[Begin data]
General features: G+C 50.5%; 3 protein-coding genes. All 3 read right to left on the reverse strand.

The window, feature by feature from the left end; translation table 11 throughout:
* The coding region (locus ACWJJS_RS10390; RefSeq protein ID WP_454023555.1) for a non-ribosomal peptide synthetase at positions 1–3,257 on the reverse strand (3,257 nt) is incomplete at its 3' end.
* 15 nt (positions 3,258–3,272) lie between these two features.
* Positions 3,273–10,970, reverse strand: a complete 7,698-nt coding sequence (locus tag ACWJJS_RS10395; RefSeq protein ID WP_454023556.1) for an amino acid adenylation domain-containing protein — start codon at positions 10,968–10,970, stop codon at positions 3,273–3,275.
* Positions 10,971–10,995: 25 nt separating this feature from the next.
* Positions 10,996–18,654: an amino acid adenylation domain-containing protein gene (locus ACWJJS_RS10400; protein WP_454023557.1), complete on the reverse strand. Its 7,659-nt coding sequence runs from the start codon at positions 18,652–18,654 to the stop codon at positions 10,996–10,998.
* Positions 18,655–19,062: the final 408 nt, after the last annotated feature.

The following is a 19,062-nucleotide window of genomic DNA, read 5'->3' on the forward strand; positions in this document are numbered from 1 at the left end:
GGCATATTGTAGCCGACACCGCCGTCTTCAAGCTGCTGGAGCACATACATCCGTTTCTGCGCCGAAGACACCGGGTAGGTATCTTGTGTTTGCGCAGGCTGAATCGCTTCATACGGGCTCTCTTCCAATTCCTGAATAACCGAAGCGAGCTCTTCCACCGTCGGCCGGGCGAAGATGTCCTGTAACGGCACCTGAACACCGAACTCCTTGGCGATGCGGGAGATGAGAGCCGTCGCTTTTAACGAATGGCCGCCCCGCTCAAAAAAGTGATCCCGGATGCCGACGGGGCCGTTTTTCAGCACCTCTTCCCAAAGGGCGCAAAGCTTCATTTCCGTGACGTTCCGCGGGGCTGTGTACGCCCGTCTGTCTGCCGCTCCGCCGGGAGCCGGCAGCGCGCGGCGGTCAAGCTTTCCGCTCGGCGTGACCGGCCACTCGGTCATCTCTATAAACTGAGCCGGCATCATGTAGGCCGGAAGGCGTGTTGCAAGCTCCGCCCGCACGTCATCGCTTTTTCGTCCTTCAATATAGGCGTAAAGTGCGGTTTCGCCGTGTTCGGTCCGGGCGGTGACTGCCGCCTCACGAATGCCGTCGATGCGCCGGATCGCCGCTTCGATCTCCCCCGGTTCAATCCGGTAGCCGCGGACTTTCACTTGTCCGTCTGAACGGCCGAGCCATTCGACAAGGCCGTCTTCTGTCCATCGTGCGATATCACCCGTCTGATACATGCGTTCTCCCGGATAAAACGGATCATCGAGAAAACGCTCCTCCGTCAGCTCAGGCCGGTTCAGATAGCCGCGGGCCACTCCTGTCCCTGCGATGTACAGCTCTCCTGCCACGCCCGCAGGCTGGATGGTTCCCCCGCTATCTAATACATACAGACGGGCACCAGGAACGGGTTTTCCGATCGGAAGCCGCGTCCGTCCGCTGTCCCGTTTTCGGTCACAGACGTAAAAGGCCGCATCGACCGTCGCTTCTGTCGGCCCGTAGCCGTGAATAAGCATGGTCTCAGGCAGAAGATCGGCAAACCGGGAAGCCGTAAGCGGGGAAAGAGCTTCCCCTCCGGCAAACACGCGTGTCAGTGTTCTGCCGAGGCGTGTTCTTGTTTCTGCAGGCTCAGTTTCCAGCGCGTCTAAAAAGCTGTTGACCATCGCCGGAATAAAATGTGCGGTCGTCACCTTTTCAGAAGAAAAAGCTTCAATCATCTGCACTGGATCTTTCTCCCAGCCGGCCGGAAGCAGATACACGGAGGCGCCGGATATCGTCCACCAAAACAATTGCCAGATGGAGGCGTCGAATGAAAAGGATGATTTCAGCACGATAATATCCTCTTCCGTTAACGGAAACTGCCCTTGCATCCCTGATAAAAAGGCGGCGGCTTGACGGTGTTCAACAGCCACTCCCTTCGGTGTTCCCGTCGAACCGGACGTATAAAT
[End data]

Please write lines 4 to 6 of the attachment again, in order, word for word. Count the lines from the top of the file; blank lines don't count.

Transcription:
* 15 nt (positions 3,258–3,272) lie between these two features.
* Positions 3,273–10,970, reverse strand: a complete 7,698-nt coding sequence (locus tag ACWJJS_RS10395; RefSeq protein ID WP_454023556.1) for an amino acid adenylation domain-containing protein — start codon at positions 10,968–10,970, stop codon at positions 3,273–3,275.
* Positions 10,971–10,995: 25 nt separating this feature from the next.